We have to renovate an old house with masonry walls and no damp proof course.
One suggestion is to use a breathable dry lining material like CALSITHERM or PAVADENTRO
An alternaitve sugestion is to tank the ground floor with a product like a Water Proof Cement eg basementwaterproofingsite.co … c/detail/2 and then simply use normal drylining insulated plaster board over that.
I assume the latter would be cheaper and should allow the property to loose its moisture to the external walls without storing up problems later.
My concern with using the former products is that if water is transpiring into the room but blocked by a piece of furniture, surely this will be a hot bed for mould growth. Surely it would be better to tank the ground floor and dryline as normal?
What say you?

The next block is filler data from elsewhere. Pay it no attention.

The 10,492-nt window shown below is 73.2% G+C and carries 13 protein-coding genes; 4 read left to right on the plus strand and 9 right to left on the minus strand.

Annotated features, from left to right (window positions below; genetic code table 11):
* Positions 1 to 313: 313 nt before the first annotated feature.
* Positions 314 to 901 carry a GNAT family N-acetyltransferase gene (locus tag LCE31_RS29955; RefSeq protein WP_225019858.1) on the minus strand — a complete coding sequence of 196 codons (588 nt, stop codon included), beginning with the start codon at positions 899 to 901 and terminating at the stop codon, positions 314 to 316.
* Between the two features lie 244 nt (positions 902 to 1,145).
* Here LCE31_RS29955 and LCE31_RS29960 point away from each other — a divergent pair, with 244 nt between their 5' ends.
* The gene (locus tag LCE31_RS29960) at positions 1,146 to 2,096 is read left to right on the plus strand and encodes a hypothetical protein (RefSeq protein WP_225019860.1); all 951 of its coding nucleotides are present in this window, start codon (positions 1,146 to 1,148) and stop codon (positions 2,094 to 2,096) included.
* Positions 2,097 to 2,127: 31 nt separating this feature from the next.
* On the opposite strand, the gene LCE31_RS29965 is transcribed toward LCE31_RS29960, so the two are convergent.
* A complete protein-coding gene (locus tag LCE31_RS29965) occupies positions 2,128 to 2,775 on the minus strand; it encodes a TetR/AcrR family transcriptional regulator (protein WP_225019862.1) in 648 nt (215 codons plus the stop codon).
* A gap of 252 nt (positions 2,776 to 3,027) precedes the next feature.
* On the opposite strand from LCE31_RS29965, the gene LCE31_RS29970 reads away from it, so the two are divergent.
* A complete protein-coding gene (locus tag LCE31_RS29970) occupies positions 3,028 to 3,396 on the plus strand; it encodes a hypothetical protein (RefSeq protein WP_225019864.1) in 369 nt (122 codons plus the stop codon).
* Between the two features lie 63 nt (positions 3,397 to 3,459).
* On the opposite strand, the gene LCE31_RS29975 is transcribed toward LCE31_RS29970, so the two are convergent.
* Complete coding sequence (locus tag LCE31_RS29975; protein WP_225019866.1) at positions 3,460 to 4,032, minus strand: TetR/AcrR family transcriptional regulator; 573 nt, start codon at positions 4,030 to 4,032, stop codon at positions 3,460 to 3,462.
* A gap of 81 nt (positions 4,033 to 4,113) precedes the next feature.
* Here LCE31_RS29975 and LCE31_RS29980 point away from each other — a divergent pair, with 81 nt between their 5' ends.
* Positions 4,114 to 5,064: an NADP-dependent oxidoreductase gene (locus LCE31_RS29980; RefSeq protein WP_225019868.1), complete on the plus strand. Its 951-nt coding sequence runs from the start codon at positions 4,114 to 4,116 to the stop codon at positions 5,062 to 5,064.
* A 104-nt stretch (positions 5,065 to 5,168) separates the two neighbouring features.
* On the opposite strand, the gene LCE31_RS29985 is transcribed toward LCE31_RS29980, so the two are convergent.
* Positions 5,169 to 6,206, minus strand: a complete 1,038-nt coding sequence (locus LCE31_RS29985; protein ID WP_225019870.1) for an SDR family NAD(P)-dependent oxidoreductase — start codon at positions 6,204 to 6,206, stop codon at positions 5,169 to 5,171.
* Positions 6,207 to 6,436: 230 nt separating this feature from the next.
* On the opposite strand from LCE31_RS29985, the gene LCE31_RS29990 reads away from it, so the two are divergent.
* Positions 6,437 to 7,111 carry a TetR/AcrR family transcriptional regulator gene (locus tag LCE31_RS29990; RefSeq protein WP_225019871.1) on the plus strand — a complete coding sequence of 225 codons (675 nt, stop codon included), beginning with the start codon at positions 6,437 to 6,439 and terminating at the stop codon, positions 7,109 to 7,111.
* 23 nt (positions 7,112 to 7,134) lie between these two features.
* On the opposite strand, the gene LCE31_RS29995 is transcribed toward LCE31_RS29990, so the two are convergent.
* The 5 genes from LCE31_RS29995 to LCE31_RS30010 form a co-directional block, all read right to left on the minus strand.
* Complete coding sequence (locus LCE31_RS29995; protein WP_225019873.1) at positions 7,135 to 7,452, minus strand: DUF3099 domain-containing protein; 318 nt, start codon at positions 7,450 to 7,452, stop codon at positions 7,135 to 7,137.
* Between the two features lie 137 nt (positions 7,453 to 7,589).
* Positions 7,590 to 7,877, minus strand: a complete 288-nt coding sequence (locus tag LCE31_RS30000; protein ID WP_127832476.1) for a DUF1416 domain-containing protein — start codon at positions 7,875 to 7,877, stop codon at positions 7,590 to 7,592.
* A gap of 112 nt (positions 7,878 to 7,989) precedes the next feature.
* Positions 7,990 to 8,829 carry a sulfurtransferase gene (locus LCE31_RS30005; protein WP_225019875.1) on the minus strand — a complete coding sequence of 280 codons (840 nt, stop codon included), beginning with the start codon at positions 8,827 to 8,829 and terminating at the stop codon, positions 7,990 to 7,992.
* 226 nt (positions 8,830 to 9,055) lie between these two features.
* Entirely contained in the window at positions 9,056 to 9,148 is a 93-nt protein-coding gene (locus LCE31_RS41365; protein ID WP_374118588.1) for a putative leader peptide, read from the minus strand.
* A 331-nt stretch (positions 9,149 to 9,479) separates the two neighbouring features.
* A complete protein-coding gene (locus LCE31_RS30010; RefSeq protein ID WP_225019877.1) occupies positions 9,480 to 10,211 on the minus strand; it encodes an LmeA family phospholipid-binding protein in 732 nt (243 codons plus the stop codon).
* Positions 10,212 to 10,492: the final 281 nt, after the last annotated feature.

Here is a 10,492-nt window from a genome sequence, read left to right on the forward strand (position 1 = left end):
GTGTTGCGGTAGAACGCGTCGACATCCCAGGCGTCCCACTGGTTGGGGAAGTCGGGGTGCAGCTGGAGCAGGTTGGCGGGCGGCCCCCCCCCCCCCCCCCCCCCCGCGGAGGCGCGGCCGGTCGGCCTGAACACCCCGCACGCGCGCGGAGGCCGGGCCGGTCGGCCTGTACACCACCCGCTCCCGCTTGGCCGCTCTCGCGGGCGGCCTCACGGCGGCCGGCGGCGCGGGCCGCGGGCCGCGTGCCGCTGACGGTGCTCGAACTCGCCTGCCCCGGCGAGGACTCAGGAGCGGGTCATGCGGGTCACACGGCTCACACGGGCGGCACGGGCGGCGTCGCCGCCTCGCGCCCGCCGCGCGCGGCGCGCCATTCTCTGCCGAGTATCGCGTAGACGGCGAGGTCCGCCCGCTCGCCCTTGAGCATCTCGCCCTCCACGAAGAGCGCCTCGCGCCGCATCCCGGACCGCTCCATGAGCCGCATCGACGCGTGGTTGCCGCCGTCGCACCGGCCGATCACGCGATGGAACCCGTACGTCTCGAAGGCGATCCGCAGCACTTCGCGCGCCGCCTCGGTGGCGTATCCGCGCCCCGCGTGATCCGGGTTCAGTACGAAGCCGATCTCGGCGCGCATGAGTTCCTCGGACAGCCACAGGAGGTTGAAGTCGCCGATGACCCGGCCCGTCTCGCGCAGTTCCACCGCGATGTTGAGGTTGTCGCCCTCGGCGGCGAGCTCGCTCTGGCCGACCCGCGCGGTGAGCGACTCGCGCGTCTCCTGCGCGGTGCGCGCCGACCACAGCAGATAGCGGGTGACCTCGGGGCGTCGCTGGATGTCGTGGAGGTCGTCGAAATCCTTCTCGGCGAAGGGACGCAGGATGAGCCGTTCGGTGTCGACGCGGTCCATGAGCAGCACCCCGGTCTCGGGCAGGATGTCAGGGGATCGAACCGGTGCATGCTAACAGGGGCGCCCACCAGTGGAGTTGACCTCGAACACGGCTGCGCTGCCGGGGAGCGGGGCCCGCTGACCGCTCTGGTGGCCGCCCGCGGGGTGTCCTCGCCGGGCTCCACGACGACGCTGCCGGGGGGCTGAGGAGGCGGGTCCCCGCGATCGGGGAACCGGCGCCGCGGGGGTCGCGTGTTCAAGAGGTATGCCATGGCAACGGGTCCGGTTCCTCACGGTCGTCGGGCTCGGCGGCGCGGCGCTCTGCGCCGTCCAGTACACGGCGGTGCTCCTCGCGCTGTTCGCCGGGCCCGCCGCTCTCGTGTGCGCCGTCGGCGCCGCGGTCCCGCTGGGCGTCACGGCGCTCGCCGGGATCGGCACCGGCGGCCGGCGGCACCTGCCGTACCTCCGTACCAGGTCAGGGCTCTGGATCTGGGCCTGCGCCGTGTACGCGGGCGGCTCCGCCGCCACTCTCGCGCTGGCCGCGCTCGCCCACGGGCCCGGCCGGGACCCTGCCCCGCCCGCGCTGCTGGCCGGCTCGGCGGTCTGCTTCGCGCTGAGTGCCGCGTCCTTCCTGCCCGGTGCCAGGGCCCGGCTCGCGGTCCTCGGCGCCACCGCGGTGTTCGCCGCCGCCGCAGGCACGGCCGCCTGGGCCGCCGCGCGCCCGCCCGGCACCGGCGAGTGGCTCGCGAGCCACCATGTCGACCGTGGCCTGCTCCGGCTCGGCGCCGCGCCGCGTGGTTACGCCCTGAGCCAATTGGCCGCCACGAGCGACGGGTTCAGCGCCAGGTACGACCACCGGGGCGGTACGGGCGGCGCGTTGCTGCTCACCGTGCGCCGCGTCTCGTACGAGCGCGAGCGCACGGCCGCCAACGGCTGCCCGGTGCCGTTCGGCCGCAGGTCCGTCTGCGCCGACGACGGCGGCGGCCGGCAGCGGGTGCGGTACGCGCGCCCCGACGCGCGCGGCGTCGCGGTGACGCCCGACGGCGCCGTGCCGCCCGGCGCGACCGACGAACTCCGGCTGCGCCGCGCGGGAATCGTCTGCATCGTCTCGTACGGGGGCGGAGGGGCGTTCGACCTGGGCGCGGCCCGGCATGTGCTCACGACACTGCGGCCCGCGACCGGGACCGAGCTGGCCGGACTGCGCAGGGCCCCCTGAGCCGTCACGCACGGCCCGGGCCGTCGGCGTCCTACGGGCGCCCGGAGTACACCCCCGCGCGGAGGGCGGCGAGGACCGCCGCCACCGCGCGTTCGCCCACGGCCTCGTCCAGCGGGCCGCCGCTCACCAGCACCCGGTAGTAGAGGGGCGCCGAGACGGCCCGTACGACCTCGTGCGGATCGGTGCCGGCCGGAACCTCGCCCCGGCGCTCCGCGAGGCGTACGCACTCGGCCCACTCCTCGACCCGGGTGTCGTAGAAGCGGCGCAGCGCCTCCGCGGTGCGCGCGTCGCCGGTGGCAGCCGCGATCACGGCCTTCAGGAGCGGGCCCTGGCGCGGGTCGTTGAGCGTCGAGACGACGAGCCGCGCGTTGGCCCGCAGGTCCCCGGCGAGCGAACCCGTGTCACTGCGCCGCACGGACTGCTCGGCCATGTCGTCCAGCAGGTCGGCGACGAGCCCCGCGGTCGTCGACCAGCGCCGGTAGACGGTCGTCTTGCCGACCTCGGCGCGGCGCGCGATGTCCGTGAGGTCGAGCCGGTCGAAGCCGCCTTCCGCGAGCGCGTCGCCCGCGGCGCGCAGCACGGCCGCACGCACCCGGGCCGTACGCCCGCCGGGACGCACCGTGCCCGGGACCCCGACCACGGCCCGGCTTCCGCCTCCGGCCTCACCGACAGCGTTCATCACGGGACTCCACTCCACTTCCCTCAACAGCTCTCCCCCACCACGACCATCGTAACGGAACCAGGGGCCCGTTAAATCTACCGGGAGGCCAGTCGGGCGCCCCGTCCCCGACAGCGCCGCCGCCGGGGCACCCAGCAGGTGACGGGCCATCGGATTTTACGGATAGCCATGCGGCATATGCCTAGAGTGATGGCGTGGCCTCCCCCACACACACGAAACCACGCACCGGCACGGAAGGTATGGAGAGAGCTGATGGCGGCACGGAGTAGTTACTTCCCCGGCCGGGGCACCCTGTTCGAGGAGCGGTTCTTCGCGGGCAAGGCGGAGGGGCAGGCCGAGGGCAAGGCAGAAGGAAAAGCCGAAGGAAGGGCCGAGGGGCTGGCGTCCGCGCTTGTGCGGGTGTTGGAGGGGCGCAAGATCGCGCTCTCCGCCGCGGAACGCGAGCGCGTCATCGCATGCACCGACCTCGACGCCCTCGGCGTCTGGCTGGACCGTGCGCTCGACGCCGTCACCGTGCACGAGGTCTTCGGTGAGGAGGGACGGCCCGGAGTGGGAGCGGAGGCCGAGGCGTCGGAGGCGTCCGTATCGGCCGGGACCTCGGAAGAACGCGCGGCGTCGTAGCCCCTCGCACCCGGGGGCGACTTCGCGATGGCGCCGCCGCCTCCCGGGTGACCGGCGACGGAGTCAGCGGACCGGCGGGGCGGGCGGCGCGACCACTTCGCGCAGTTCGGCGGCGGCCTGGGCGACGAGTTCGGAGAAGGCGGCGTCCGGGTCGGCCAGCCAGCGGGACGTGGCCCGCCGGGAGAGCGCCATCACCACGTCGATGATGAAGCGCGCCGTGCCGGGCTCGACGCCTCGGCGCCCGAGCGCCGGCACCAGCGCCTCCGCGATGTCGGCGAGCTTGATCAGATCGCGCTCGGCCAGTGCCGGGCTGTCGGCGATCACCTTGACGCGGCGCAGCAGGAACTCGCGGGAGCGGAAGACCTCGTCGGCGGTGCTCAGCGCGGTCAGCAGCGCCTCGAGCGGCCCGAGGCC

It really depends on how damp the walls are. If you have suspended timber ground floors then the walls are likely fairly dry (dry enough for Calsitherm of Pavadentro), but if your ground floors are not much above ground level then something like a layer of Hey’di K11 or that Sika one would be right.
One thing to remember about rising damp is that it can’t rise more than about 1.2m from the ground. This was the trick with the suspended timber floors in period houses. Any wet ground was more than 3-4ft below the floors so rising damp was rarely much of a problem. If you decide to tank the walls you don’t need to go any higher than about 5ft from the ground surface.
We have thick stone walls and we lowered the ground outside of the house to make sure the outside was lower than the internal floors and then put in suspended concrete floors with some insulation. The only place we tanked (?? with fibre glass) was under the shower trays.
The only downstairs area of damp we have now is where my OH remedied a subsidence problem with mass concrete (in hindsight he might have done things in that area differently) but it is also a north facing ground floor wetroom so it gets damp inside as well.